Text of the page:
1. Housing is no excuse. Pre-fabricated houses for 100,000 people could have been built this year IF WE WOULD HAVE WANTED to do this. Power lines can be laid above ground, that's quick. Water supply isn't a terrible problem until winter either.
      I'd rather base troops in NE Poland anyway, of course.

      You mean lead nations, not hosts. That's merely the nations that provide the Bn HQ.
      What concerns me is that teh composite battalions are political BS and lack cohesion for battle.

    2. Yes, I mean the lead nation not host nation. :)

      AFAIK, some troops were indeed temporarily housed in pre-fabricated/container houses. However, that is only a =temporary= solution. If the troops are to be deployed for longer they also require facilities for training, maintenance, housing for equipment, personnel to organise it all etc. This is by no means a simple issue, especially since the deployed troops are mechanized and the costs related to housing them are borne by the host. This is not something I made up - it was expressed by the Chief of Staff of Estonia himself.

      And each lead nation provides at least half of the troops. This means that roughly half of the forces are from the anglosphere.

    3. Well, as I wrote - if the European governemnts WANTED to do something about it they could transfer some emergency funds as subsidies to the Baltics (though again, I would not base the troops there).
      Officers who complain about logistic challenges of peacetime should be thanked for their frankness and then be fired for uselessness.

      I suppose I made that clear before

  3. It could also be due to the Russians deescalation of their threats on Europe. Not necessarily in terms of rhetoric, soft power etc... but in terms of military procurement and their ability to fund their possible ambitions. i.e. the sanctions are working better than we hoped.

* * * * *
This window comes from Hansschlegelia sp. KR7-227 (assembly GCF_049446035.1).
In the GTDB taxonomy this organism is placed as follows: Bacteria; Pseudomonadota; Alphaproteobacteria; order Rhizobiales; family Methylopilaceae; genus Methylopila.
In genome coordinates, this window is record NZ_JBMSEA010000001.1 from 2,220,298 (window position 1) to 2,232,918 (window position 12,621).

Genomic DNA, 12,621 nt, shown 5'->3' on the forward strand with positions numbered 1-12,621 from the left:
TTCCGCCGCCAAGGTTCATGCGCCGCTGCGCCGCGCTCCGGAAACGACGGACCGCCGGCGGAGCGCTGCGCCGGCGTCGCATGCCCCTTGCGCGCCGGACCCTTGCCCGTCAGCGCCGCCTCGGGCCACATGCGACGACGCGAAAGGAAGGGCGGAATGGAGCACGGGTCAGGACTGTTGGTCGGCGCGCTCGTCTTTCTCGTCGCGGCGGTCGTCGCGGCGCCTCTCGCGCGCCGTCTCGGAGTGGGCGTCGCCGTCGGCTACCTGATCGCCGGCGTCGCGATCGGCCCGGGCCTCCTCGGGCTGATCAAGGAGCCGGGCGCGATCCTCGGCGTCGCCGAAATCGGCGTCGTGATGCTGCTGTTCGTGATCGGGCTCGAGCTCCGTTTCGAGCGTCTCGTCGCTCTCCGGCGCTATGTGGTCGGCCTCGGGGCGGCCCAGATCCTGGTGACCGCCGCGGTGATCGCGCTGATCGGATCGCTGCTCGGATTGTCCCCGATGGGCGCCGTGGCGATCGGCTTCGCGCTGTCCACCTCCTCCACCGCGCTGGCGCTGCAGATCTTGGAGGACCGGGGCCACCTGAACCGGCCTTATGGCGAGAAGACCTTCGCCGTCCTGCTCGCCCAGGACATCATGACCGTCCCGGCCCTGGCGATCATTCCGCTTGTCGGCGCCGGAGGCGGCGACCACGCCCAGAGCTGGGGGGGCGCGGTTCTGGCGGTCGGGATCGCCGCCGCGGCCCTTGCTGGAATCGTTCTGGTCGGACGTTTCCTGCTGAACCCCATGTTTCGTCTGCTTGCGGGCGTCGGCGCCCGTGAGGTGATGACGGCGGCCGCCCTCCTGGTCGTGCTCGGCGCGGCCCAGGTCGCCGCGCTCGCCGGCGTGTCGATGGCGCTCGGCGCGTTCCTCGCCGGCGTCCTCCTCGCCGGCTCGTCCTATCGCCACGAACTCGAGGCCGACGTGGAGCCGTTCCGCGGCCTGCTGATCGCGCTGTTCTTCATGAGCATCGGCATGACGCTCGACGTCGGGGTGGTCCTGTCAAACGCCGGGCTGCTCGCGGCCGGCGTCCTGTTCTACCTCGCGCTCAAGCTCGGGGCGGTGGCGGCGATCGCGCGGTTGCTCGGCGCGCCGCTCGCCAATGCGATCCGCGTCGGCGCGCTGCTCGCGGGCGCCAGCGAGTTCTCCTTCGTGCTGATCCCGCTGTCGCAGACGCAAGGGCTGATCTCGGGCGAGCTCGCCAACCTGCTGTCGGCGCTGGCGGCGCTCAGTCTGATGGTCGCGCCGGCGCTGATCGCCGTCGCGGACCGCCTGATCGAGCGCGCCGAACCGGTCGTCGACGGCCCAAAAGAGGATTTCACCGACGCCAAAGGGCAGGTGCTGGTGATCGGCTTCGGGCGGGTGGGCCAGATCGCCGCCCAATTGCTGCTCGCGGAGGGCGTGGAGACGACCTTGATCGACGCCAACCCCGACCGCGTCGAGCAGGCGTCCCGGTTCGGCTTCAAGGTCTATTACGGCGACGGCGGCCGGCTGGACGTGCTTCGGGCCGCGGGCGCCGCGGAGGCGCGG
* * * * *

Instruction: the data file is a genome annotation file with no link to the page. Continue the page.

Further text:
Europes leading nations seem to be on a medium term plan to rearm, increase readiness and prepare for technological revolutions that are rapidly approaching. Diplomatically I would agree with you, it would appear they are bifurcating themselves from the US.

    As to the Baltics. I dont know if there is any strategic utility in increasing presence. The RAND wargame was used as a way to 'shame' NATO for its 'loss' of the Baltics during their simulation, but the rules they used were ludicrous.

    Would Europe start a war with Russia if they invaded the Baltics? I dont think there would be any choice. If in the event of foreknowledge of an attack on the Baltics would a sane commander choose to fight a non token defence of the Baltics against the Russians, I think not?

    Focus on slowly growing readiness, training and equipment levels. Dont fall for rapid injections of cash that produce hollow forces.
    Establish European competitors to US internet companies, that operate under EU law that would reduce Russias ability to wage information war.
    Reassure the Baltic through diplomatic channels and support their economies under the table as to reduce the option for soft power defeats.

    Just because we arent seeing public evidence of a change of policy doesnt mean a change hasnt happened. In the future you describe it would be useful to disguise intent and action not only from the Russians but also the americans.